Last Friday, a panel of experts at the Institute of Medicine (IOM)—a nonprofit health division of the National Academy of Sciences—released a report urging the US Food and Drug Administration (FDA) to be more stringent in its regulation of medical devices such as defibrillators and artificial implants. The FDA commissioned the investigation after the recall of several faulty and dangerous devices already in the market, ScienceInsider reports.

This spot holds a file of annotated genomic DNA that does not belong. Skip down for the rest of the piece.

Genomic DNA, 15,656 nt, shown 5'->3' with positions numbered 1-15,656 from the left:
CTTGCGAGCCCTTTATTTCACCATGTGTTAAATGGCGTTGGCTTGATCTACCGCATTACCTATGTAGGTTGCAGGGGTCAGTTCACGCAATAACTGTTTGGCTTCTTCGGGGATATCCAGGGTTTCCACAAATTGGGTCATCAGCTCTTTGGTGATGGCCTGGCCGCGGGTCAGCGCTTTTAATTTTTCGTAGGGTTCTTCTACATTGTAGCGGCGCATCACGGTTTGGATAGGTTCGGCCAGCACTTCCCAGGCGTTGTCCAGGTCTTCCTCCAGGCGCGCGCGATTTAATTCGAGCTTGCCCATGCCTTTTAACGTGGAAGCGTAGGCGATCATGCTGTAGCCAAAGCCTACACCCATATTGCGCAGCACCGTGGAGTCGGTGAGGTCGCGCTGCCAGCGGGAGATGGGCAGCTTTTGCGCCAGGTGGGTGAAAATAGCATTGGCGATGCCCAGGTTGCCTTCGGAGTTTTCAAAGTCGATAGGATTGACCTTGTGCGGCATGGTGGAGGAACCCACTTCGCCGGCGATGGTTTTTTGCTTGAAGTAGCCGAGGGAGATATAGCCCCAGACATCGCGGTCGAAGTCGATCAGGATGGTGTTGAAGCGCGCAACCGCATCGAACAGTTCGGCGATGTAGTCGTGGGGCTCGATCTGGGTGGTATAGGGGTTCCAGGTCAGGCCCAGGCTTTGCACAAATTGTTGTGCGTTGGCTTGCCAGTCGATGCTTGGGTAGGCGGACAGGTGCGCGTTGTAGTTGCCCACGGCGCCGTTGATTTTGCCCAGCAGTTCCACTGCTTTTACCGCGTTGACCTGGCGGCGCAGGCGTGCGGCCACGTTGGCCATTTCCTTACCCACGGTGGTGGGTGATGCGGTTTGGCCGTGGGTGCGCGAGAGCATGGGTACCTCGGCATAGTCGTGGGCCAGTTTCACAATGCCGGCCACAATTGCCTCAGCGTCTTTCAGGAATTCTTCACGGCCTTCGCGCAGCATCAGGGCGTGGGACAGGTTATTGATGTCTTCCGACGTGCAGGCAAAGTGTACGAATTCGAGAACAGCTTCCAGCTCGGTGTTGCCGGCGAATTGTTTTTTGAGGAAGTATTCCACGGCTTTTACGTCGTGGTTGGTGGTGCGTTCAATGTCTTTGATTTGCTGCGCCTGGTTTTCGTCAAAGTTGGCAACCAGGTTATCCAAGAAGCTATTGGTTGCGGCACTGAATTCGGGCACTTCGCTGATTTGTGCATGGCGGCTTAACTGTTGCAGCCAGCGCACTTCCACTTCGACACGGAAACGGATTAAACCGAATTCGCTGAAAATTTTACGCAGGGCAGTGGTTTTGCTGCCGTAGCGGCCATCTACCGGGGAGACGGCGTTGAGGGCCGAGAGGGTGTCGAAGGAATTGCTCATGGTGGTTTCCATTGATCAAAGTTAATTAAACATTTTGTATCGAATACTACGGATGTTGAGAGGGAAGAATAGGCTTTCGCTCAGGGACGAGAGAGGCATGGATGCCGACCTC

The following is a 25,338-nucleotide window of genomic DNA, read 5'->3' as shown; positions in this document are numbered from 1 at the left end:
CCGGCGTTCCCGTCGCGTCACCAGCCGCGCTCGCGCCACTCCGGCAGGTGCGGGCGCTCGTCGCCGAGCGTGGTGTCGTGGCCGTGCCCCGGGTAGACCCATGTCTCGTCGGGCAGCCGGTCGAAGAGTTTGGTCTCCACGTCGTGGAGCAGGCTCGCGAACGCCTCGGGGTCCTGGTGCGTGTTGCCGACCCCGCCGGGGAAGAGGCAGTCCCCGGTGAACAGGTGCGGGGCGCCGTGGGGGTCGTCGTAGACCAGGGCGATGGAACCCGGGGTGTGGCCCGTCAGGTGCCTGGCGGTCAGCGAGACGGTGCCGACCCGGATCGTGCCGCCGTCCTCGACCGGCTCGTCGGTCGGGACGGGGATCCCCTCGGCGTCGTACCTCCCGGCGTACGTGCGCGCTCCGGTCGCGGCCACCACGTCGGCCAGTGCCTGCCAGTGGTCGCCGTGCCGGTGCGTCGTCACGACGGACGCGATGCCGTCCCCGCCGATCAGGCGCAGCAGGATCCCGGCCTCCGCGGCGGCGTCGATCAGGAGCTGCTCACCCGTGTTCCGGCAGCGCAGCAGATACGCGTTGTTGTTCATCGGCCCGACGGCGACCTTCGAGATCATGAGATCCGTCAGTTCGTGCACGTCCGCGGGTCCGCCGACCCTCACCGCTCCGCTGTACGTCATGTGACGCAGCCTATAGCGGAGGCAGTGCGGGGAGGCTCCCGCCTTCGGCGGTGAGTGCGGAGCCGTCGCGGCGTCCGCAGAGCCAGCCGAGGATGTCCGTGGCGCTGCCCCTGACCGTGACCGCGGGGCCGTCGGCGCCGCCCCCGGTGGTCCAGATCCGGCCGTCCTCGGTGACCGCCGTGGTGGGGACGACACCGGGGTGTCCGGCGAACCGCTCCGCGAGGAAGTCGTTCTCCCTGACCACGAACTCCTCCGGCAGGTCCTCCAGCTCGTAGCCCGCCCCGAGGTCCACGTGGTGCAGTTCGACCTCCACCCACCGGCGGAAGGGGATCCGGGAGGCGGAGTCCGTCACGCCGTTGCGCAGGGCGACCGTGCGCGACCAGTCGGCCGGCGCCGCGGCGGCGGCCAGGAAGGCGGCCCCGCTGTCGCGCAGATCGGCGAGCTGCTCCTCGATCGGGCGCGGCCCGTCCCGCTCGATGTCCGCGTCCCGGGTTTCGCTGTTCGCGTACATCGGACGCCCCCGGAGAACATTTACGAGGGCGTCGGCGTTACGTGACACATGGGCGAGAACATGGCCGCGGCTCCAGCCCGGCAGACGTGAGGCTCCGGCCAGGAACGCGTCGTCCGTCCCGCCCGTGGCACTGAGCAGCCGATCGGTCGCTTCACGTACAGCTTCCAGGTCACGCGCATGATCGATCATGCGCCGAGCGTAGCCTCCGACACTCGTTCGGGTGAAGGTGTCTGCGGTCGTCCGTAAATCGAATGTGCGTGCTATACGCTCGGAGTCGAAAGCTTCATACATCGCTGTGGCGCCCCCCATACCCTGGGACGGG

One regulatory framework that the report says the FDA should scrap is the “501(k) clearance process," which allows devices an expedited entry into the market if the maker can prove they are similar to devices already in the market. According to a press release from IOM, the FDA’s process “lacks the legal basis to be a reliable premarket screen of the safety and effectiveness” of moderate-risk devices.
But there have been numerous critics of the report, particularly the producers of such devices, who warn that more stringent regulations would do more harm than good. They argue that tighter regulations will hamper innovation and could ultimately harm patients and cost jobs, the New York Times reports.